This week’s topic:
Should the government be allowed to spy on your phone calls and email?
As I watched the public reaction following the revelations of whistleblower Edward Snowden, I shook my head at the ongoing naivety of the public in general. According to Snowden, the U.S government has been engaged in gathering massive amounts of metadata from phone calls and the Internet. He claims this has been going on for years and subsequent media reports seem to back up his claims.
Facebook, Google, social media chat sites, and private cell phone calls are all on the list of places the U.S. government can and will access information in the name of intelligence and national security. Of course, they have claimed this is only in instances involving foreign communications – which may very well apply to Canadians as well. Got a friend in Lebanon? Hey, they might have your aunty’s recipe for kebbeh.
This American scandal has initiated numerous questions on the issue as it pertains to the Canadian government. Does the Canadian government spy on its own citizens? According to a recent Globe and Mail report, the answer is yes. Should they be allowed to? My answer is an absolute no, without prior and ongoing threat assessment documentation available to support such surveillance.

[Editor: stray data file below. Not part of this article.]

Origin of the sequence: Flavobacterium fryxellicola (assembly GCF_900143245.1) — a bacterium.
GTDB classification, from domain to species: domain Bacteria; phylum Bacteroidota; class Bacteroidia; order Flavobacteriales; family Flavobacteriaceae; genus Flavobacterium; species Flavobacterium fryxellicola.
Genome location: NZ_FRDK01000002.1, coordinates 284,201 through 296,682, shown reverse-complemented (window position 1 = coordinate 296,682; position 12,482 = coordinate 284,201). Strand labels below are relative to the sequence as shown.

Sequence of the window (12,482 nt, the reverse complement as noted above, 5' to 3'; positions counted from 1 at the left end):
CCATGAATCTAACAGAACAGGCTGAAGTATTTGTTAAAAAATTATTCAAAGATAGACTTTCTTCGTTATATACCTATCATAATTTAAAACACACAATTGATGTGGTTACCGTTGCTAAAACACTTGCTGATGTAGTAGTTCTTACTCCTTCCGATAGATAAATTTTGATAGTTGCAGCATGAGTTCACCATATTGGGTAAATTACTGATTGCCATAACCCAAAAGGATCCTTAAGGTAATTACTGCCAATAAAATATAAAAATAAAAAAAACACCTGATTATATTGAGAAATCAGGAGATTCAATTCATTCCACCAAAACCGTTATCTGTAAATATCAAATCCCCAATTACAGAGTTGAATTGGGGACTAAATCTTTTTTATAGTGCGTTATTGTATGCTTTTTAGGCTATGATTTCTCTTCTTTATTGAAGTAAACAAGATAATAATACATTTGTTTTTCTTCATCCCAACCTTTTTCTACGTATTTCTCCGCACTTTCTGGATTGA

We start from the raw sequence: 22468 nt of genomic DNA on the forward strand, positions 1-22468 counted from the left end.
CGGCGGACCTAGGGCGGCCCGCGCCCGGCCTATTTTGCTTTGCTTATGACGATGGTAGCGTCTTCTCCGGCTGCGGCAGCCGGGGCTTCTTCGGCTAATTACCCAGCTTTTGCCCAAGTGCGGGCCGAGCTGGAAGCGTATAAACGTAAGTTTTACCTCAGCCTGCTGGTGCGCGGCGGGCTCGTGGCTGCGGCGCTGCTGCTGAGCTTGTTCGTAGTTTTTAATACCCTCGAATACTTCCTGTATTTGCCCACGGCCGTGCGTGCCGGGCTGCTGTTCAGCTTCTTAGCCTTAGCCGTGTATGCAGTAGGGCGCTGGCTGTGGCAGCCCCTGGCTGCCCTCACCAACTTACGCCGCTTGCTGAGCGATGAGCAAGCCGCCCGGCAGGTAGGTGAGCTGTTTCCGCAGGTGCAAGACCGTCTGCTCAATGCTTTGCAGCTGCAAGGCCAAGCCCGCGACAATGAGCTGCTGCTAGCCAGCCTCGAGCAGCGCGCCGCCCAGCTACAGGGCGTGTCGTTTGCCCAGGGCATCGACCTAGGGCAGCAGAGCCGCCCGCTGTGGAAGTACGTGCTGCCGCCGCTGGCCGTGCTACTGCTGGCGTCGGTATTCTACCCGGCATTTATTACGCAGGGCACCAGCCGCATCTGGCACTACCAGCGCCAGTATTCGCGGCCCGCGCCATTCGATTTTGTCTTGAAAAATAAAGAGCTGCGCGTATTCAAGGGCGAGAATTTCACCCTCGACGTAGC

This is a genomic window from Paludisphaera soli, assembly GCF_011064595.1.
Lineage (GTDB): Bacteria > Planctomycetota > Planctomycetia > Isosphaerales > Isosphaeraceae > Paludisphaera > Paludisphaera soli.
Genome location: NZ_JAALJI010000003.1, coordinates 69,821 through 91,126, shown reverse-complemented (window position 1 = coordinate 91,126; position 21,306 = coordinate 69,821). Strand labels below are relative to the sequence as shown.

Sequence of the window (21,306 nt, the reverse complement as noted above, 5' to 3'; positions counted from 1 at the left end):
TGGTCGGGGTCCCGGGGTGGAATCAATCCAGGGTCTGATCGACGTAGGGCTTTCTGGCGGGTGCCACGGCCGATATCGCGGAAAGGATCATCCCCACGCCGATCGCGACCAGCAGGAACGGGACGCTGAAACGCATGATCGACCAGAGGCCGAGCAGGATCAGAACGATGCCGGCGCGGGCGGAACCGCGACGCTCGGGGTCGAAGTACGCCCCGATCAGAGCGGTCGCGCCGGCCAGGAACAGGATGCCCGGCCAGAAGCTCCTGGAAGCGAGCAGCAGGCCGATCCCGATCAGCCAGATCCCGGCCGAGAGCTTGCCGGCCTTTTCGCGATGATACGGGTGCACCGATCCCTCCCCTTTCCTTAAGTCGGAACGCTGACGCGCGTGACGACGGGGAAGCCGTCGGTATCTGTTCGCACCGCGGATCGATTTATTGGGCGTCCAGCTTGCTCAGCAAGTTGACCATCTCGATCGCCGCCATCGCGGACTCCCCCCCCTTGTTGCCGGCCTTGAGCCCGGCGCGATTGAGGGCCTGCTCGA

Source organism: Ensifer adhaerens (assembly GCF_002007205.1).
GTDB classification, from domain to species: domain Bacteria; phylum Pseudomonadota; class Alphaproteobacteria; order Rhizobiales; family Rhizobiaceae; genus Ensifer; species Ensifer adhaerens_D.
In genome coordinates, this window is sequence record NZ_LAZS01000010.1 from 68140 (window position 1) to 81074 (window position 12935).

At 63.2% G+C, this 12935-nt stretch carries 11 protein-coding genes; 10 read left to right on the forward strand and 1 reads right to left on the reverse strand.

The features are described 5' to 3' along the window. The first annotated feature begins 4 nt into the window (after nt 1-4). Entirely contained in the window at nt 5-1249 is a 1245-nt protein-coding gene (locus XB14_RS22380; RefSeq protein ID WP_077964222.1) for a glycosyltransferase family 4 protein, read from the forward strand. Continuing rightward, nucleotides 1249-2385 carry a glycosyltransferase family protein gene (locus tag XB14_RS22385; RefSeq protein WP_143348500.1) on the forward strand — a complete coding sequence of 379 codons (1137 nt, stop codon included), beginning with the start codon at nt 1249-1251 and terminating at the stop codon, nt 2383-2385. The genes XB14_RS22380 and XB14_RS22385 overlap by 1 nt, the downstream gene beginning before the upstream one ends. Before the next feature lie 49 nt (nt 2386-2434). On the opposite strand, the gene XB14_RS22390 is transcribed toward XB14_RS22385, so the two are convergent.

The Globe and Mail report claimed defence minister Peter MacKay renewed in 2011 a prior agreement to conduct the same sort of surveillance that the American government does. It also reported the program had been on hiatus prior to that renewal because of concerns of surveillance of Canadians without a warrant
Time for a reality check…
Read the rest of this weeks column, and vote for who you think is this weeks winner, at http://vancouver.24hrs.ca/2013/06/16/national-security-does-not-trump-our-right-to-privacy
I encourage you to leave your comments and critiques, which are open for 48 hours following publication!!